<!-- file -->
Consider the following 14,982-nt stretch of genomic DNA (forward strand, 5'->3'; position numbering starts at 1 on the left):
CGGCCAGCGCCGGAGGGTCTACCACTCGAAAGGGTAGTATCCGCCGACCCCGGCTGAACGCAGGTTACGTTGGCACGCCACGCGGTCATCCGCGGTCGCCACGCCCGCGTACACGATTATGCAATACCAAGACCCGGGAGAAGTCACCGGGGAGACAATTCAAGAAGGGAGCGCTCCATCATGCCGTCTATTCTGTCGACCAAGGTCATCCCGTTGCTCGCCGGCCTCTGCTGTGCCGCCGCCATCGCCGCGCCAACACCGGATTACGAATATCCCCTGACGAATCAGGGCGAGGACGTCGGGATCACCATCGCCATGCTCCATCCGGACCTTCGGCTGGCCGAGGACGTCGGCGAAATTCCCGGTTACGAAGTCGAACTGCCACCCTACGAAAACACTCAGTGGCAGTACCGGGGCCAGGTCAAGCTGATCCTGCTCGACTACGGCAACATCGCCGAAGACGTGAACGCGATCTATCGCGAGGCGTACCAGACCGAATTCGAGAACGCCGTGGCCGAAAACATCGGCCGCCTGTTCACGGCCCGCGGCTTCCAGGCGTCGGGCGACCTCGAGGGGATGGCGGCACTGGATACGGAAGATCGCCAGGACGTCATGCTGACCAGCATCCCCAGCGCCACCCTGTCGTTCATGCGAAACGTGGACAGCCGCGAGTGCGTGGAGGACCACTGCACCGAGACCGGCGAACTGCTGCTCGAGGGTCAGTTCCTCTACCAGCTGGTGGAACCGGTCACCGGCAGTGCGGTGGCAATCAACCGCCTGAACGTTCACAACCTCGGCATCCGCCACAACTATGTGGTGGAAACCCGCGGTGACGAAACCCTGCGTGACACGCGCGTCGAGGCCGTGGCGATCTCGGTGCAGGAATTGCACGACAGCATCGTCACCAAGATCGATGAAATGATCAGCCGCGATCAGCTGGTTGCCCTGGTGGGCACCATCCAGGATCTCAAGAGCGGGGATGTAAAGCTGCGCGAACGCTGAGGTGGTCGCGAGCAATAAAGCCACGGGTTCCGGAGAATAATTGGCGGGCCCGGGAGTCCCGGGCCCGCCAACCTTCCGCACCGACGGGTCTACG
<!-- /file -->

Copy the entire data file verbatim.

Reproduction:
Consider the following 14,982-nt stretch of genomic DNA (forward strand, 5'->3'; position numbering starts at 1 on the left):
CGGCCAGCGCCGGAGGGTCTACCACTCGAAAGGGTAGTATCCGCCGACCCCGGCTGAACGCAGGTTACGTTGGCACGCCACGCGGTCATCCGCGGTCGCCACGCCCGCGTACACGATTATGCAATACCAAGACCCGGGAGAAGTCACCGGGGAGACAATTCAAGAAGGGAGCGCTCCATCATGCCGTCTATTCTGTCGACCAAGGTCATCCCGTTGCTCGCCGGCCTCTGCTGTGCCGCCGCCATCGCCGCGCCAACACCGGATTACGAATATCCCCTGACGAATCAGGGCGAGGACGTCGGGATCACCATCGCCATGCTCCATCCGGACCTTCGGCTGGCCGAGGACGTCGGCGAAATTCCCGGTTACGAAGTCGAACTGCCACCCTACGAAAACACTCAGTGGCAGTACCGGGGCCAGGTCAAGCTGATCCTGCTCGACTACGGCAACATCGCCGAAGACGTGAACGCGATCTATCGCGAGGCGTACCAGACCGAATTCGAGAACGCCGTGGCCGAAAACATCGGCCGCCTGTTCACGGCCCGCGGCTTCCAGGCGTCGGGCGACCTCGAGGGGATGGCGGCACTGGATACGGAAGATCGCCAGGACGTCATGCTGACCAGCATCCCCAGCGCCACCCTGTCGTTCATGCGAAACGTGGACAGCCGCGAGTGCGTGGAGGACCACTGCACCGAGACCGGCGAACTGCTGCTCGAGGGTCAGTTCCTCTACCAGCTGGTGGAACCGGTCACCGGCAGTGCGGTGGCAATCAACCGCCTGAACGTTCACAACCTCGGCATCCGCCACAACTATGTGGTGGAAACCCGCGGTGACGAAACCCTGCGTGACACGCGCGTCGAGGCCGTGGCGATCTCGGTGCAGGAATTGCACGACAGCATCGTCACCAAGATCGATGAAATGATCAGCCGCGATCAGCTGGTTGCCCTGGTGGGCACCATCCAGGATCTCAAGAGCGGGGATGTAAAGCTGCGCGAACGCTGAGGTGGTCGCGAGCAATAAAGCCACGGGTTCCGGAGAATAATTGGCGGGCCCGGGAGTCCCGGGCCCGCCAACCTTCCGCACCGACGGGTCTACG